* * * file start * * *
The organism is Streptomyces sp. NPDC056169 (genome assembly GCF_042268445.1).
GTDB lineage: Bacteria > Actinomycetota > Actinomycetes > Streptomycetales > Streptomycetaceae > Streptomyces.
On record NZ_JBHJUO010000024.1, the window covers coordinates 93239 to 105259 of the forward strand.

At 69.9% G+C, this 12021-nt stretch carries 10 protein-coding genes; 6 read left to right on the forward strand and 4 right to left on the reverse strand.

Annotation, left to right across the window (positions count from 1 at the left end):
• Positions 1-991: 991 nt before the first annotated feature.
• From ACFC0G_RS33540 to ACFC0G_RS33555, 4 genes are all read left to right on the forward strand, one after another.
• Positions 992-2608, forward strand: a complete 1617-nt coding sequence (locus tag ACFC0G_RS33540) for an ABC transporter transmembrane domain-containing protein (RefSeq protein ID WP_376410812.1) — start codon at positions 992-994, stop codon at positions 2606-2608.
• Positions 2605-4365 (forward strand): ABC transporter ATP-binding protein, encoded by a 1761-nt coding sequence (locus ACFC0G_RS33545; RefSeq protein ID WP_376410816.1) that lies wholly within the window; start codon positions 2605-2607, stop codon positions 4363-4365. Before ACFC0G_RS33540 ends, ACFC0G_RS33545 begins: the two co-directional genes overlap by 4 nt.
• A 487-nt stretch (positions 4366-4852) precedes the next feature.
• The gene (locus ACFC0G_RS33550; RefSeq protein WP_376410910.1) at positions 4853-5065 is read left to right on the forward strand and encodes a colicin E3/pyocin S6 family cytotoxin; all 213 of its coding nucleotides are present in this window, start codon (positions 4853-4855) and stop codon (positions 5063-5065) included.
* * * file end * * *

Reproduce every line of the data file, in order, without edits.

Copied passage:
The organism is Streptomyces sp. NPDC056169 (genome assembly GCF_042268445.1).
GTDB lineage: Bacteria > Actinomycetota > Actinomycetes > Streptomycetales > Streptomycetaceae > Streptomyces.
On record NZ_JBHJUO010000024.1, the window covers coordinates 93239 to 105259 of the forward strand.

At 69.9% G+C, this 12021-nt stretch carries 10 protein-coding genes; 6 read left to right on the forward strand and 4 right to left on the reverse strand.

Annotation, left to right across the window (positions count from 1 at the left end):
• Positions 1-991: 991 nt before the first annotated feature.
• From ACFC0G_RS33540 to ACFC0G_RS33555, 4 genes are all read left to right on the forward strand, one after another.
• Positions 992-2608, forward strand: a complete 1617-nt coding sequence (locus tag ACFC0G_RS33540) for an ABC transporter transmembrane domain-containing protein (RefSeq protein ID WP_376410812.1) — start codon at positions 992-994, stop codon at positions 2606-2608.
• Positions 2605-4365 (forward strand): ABC transporter ATP-binding protein, encoded by a 1761-nt coding sequence (locus ACFC0G_RS33545; RefSeq protein ID WP_376410816.1) that lies wholly within the window; start codon positions 2605-2607, stop codon positions 4363-4365. Before ACFC0G_RS33540 ends, ACFC0G_RS33545 begins: the two co-directional genes overlap by 4 nt.
• A 487-nt stretch (positions 4366-4852) precedes the next feature.
• The gene (locus ACFC0G_RS33550; RefSeq protein WP_376410910.1) at positions 4853-5065 is read left to right on the forward strand and encodes a colicin E3/pyocin S6 family cytotoxin; all 213 of its coding nucleotides are present in this window, start codon (positions 4853-4855) and stop codon (positions 5063-5065) included.